The oriel window! The views! I've offered to volunteer here in the future! Such a special place and I can't wait to return!



Inside of a wooden vaulted ceiling hall, with yellow stone walls and arched windows. To left is a baptism font and chairs lining the centre.
At Papworth St Agnes this beautiful church is just one part of the community's festival offer. (© Adrian Powter)

Community hub highlight

A highlight of our Heritage Open Days listings is the family-friendly Open Day at Papworth St Agnes in Cambridgeshire. The village is tiny, with only one road in and out, and has no pub, shop or post office. The locals have adopted the church as their community centre, though, and hold harvest suppers and carol services there despite it no longer being an active place of worship.

Heritage Open Day is a real landmark in the village calendar when they welcome visitors from far and wide. In 2021, volunteers embraced the theme of ‘Edible England’ and opened the church with an array of homemade cakes and bread, jams and chutneys for sale. Classic and vintage cars and tractors were on display, along with a treasure hunt for the children. The village bakehouse near the church was open too, with interpretation on its traditional role in producing food for the village. It is so wonderful to see all this come from a church that used to be ’friendless’ and could have been demolished.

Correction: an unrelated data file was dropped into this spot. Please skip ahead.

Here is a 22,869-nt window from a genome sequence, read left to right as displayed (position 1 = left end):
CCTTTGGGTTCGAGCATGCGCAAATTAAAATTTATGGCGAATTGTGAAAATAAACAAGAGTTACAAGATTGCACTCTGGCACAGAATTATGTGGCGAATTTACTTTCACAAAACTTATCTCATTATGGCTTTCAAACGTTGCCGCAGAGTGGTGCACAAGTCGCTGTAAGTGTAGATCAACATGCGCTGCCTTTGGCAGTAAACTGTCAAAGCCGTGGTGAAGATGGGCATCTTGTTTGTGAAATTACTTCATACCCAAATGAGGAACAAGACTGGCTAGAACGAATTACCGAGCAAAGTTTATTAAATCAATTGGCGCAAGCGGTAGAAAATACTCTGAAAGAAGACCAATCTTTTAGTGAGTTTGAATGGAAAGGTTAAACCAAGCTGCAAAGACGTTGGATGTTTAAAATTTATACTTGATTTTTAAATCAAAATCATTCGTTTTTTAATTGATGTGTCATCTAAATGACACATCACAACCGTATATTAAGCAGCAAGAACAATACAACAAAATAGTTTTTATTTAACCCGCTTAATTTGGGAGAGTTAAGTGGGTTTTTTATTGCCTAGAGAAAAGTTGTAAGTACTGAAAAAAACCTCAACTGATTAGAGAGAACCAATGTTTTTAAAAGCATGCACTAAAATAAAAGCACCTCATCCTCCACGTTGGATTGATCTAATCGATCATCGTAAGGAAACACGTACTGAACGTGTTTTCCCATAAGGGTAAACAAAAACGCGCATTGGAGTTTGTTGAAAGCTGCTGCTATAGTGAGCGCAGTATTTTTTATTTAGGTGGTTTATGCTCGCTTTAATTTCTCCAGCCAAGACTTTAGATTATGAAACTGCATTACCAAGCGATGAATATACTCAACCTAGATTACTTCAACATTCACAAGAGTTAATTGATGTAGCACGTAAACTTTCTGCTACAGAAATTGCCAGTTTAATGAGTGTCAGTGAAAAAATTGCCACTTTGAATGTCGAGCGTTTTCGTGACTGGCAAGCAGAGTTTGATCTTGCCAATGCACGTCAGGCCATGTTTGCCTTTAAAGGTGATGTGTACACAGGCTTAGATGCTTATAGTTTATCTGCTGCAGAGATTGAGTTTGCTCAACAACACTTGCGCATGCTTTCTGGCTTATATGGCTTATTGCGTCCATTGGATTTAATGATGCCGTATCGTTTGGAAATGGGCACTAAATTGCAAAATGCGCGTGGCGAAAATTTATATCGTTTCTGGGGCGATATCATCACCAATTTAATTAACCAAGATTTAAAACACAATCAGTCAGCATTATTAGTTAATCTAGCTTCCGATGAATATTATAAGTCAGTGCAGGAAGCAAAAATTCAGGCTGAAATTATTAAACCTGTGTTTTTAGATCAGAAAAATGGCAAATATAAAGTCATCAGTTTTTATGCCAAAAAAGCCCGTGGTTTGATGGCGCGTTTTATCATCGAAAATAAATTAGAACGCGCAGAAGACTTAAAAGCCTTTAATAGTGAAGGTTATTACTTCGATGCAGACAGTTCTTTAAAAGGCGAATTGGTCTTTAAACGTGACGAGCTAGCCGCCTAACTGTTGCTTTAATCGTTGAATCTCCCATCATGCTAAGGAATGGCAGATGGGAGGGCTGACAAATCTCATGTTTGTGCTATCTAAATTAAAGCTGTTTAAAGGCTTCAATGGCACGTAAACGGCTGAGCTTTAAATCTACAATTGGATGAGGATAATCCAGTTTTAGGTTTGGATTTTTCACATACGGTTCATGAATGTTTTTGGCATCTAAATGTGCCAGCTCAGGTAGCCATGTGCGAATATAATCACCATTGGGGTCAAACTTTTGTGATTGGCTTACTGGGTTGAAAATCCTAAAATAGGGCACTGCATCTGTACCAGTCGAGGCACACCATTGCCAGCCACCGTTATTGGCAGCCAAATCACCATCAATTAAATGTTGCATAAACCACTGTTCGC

Rebecca's top tip!

Don’t assume people won’t be interested – they will! Take advantage of opportunities to promote the event locally in advance; e.g. local Facebook pages. You may well find your local paper will run an article about the event, or even send a photographer or reporter along on the day. It’s always worth asking.

A women with brown long hair in a red patterned shirt is opening an old wooden door.
Rebecca liaises with volunteers, registers events and coordinates marketing materials. (© Friends of Friendless Churches)

Inspired? Find out more